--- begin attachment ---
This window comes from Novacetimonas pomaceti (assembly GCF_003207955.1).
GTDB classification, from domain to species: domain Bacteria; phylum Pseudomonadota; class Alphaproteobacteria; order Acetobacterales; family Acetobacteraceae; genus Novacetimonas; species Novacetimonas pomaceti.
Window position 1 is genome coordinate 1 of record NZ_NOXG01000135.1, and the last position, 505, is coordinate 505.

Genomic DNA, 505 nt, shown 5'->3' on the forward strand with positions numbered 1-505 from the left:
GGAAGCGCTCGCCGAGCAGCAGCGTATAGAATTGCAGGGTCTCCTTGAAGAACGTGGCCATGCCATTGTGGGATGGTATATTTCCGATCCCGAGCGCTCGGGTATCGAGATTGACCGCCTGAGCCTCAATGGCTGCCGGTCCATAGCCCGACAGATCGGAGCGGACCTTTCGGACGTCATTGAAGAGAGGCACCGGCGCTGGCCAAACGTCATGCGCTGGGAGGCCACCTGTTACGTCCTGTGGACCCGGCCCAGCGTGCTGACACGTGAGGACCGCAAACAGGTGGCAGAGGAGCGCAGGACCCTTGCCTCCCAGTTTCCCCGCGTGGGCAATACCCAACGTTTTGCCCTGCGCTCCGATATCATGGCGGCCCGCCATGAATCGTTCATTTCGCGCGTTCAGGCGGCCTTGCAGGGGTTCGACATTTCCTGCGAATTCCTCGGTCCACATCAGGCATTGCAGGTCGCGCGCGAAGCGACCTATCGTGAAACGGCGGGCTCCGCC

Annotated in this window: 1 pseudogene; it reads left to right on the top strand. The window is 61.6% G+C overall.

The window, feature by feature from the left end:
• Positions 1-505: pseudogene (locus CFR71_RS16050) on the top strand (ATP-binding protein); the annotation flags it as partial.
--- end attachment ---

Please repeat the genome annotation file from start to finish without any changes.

This window comes from Novacetimonas pomaceti (assembly GCF_003207955.1).
GTDB classification, from domain to species: domain Bacteria; phylum Pseudomonadota; class Alphaproteobacteria; order Acetobacterales; family Acetobacteraceae; genus Novacetimonas; species Novacetimonas pomaceti.
Window position 1 is genome coordinate 1 of record NZ_NOXG01000135.1, and the last position, 505, is coordinate 505.

Genomic DNA, 505 nt, shown 5'->3' on the forward strand with positions numbered 1-505 from the left:
GGAAGCGCTCGCCGAGCAGCAGCGTATAGAATTGCAGGGTCTCCTTGAAGAACGTGGCCATGCCATTGTGGGATGGTATATTTCCGATCCCGAGCGCTCGGGTATCGAGATTGACCGCCTGAGCCTCAATGGCTGCCGGTCCATAGCCCGACAGATCGGAGCGGACCTTTCGGACGTCATTGAAGAGAGGCACCGGCGCTGGCCAAACGTCATGCGCTGGGAGGCCACCTGTTACGTCCTGTGGACCCGGCCCAGCGTGCTGACACGTGAGGACCGCAAACAGGTGGCAGAGGAGCGCAGGACCCTTGCCTCCCAGTTTCCCCGCGTGGGCAATACCCAACGTTTTGCCCTGCGCTCCGATATCATGGCGGCCCGCCATGAATCGTTCATTTCGCGCGTTCAGGCGGCCTTGCAGGGGTTCGACATTTCCTGCGAATTCCTCGGTCCACATCAGGCATTGCAGGTCGCGCGCGAAGCGACCTATCGTGAAACGGCGGGCTCCGCC

Annotated in this window: 1 pseudogene; it reads left to right on the top strand. The window is 61.6% G+C overall.

The window, feature by feature from the left end:
• Positions 1-505: pseudogene (locus CFR71_RS16050) on the top strand (ATP-binding protein); the annotation flags it as partial.